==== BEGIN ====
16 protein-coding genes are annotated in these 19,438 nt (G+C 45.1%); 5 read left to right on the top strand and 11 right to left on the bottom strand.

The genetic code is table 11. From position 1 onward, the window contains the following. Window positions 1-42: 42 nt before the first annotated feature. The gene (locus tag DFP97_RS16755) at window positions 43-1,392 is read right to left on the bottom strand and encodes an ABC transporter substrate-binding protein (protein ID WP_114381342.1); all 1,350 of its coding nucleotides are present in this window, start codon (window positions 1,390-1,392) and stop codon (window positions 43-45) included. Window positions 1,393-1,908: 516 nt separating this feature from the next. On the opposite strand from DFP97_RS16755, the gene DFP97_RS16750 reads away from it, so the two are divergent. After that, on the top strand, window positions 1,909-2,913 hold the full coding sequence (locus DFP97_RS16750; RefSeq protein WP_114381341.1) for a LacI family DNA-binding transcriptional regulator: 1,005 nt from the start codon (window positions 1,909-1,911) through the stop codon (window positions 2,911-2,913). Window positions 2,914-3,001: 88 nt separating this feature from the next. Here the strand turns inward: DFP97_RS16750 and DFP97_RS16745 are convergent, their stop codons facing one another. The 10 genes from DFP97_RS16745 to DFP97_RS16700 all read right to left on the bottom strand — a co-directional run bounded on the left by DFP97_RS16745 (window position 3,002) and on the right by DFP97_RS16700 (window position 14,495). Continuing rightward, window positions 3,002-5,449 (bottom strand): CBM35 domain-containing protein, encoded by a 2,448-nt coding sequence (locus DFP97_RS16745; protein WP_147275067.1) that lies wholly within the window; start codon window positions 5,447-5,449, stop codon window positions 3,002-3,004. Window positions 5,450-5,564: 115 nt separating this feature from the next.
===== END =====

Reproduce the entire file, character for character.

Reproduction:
16 protein-coding genes are annotated in these 19,438 nt (G+C 45.1%); 5 read left to right on the top strand and 11 right to left on the bottom strand.

The genetic code is table 11. From position 1 onward, the window contains the following. Window positions 1-42: 42 nt before the first annotated feature. The gene (locus tag DFP97_RS16755) at window positions 43-1,392 is read right to left on the bottom strand and encodes an ABC transporter substrate-binding protein (protein ID WP_114381342.1); all 1,350 of its coding nucleotides are present in this window, start codon (window positions 1,390-1,392) and stop codon (window positions 43-45) included. Window positions 1,393-1,908: 516 nt separating this feature from the next. On the opposite strand from DFP97_RS16755, the gene DFP97_RS16750 reads away from it, so the two are divergent. After that, on the top strand, window positions 1,909-2,913 hold the full coding sequence (locus DFP97_RS16750; RefSeq protein WP_114381341.1) for a LacI family DNA-binding transcriptional regulator: 1,005 nt from the start codon (window positions 1,909-1,911) through the stop codon (window positions 2,911-2,913). Window positions 2,914-3,001: 88 nt separating this feature from the next. Here the strand turns inward: DFP97_RS16750 and DFP97_RS16745 are convergent, their stop codons facing one another. The 10 genes from DFP97_RS16745 to DFP97_RS16700 all read right to left on the bottom strand — a co-directional run bounded on the left by DFP97_RS16745 (window position 3,002) and on the right by DFP97_RS16700 (window position 14,495). Continuing rightward, window positions 3,002-5,449 (bottom strand): CBM35 domain-containing protein, encoded by a 2,448-nt coding sequence (locus DFP97_RS16745; protein WP_147275067.1) that lies wholly within the window; start codon window positions 5,447-5,449, stop codon window positions 3,002-3,004. Window positions 5,450-5,564: 115 nt separating this feature from the next.